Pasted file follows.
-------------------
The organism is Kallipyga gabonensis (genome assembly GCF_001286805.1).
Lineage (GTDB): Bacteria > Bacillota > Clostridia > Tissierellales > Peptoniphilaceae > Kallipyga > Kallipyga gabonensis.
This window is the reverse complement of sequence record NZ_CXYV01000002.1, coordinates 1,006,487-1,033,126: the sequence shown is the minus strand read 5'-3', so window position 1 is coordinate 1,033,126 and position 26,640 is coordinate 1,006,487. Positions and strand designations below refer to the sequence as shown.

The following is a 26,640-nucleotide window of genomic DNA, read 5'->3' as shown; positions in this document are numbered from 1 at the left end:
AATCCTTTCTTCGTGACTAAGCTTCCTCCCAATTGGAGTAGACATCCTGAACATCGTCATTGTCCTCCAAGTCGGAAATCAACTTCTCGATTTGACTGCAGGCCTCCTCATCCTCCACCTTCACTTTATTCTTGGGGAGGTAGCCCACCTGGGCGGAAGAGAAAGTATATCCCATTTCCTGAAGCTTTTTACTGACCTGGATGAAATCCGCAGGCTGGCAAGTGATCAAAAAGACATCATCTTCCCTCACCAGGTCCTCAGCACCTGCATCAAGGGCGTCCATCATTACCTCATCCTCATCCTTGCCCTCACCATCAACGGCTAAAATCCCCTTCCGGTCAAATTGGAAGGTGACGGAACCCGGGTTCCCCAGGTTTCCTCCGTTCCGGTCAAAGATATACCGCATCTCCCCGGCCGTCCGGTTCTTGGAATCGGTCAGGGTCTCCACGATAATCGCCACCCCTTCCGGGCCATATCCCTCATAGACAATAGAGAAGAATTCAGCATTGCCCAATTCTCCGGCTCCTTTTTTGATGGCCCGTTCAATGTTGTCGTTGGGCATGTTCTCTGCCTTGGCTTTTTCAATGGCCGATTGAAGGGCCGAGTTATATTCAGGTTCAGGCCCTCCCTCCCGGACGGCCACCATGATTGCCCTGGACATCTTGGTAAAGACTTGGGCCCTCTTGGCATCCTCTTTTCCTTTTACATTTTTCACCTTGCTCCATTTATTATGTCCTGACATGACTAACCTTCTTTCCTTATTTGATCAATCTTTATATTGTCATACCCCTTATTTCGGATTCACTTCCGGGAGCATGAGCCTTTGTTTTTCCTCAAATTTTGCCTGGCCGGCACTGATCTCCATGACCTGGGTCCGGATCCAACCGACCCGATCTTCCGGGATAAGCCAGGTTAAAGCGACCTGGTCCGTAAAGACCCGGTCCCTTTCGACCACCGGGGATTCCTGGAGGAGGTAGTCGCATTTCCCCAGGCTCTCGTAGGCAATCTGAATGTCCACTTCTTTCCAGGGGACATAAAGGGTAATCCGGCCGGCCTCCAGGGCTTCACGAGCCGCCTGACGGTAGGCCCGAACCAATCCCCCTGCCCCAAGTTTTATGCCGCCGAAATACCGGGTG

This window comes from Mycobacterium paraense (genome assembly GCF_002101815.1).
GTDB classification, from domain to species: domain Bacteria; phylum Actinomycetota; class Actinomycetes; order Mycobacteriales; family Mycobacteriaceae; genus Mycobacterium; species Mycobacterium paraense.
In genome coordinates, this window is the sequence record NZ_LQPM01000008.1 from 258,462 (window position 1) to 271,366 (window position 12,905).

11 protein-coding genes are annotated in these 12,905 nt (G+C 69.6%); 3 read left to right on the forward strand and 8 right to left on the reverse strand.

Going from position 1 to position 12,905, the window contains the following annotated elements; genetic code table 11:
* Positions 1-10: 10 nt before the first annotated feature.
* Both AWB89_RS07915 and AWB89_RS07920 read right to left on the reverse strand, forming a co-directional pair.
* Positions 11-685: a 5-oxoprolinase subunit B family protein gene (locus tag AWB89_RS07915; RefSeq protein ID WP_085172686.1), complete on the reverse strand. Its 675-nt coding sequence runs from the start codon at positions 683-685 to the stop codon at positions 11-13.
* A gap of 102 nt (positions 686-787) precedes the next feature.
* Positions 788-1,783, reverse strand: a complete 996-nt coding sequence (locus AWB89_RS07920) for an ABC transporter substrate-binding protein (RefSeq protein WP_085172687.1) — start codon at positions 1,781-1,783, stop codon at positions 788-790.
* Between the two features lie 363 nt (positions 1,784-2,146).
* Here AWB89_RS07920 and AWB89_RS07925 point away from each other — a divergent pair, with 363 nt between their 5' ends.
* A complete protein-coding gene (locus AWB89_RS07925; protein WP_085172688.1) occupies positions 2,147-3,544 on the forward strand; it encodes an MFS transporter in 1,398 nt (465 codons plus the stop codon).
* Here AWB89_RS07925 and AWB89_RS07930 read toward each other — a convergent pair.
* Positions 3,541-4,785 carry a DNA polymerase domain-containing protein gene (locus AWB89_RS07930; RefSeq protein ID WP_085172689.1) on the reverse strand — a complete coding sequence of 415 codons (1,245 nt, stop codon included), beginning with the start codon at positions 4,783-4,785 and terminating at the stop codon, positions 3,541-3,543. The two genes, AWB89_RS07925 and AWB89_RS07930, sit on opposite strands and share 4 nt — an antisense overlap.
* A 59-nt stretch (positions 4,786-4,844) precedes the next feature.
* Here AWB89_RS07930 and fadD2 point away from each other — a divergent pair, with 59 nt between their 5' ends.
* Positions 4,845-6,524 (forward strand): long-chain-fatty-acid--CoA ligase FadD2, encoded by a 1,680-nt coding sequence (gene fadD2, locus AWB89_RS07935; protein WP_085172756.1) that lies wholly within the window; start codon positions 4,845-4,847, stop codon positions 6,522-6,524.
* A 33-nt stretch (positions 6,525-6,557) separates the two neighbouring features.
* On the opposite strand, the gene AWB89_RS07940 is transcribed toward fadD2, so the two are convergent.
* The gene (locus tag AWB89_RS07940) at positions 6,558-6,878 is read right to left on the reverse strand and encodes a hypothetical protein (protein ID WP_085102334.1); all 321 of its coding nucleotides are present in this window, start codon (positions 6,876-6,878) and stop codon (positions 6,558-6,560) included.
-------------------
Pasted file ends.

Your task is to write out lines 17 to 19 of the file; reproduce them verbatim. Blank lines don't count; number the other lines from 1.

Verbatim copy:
* Here AWB89_RS07920 and AWB89_RS07925 point away from each other — a divergent pair, with 363 nt between their 5' ends.
* A complete protein-coding gene (locus AWB89_RS07925; protein WP_085172688.1) occupies positions 2,147-3,544 on the forward strand; it encodes an MFS transporter in 1,398 nt (465 codons plus the stop codon).
* Here AWB89_RS07925 and AWB89_RS07930 read toward each other — a convergent pair.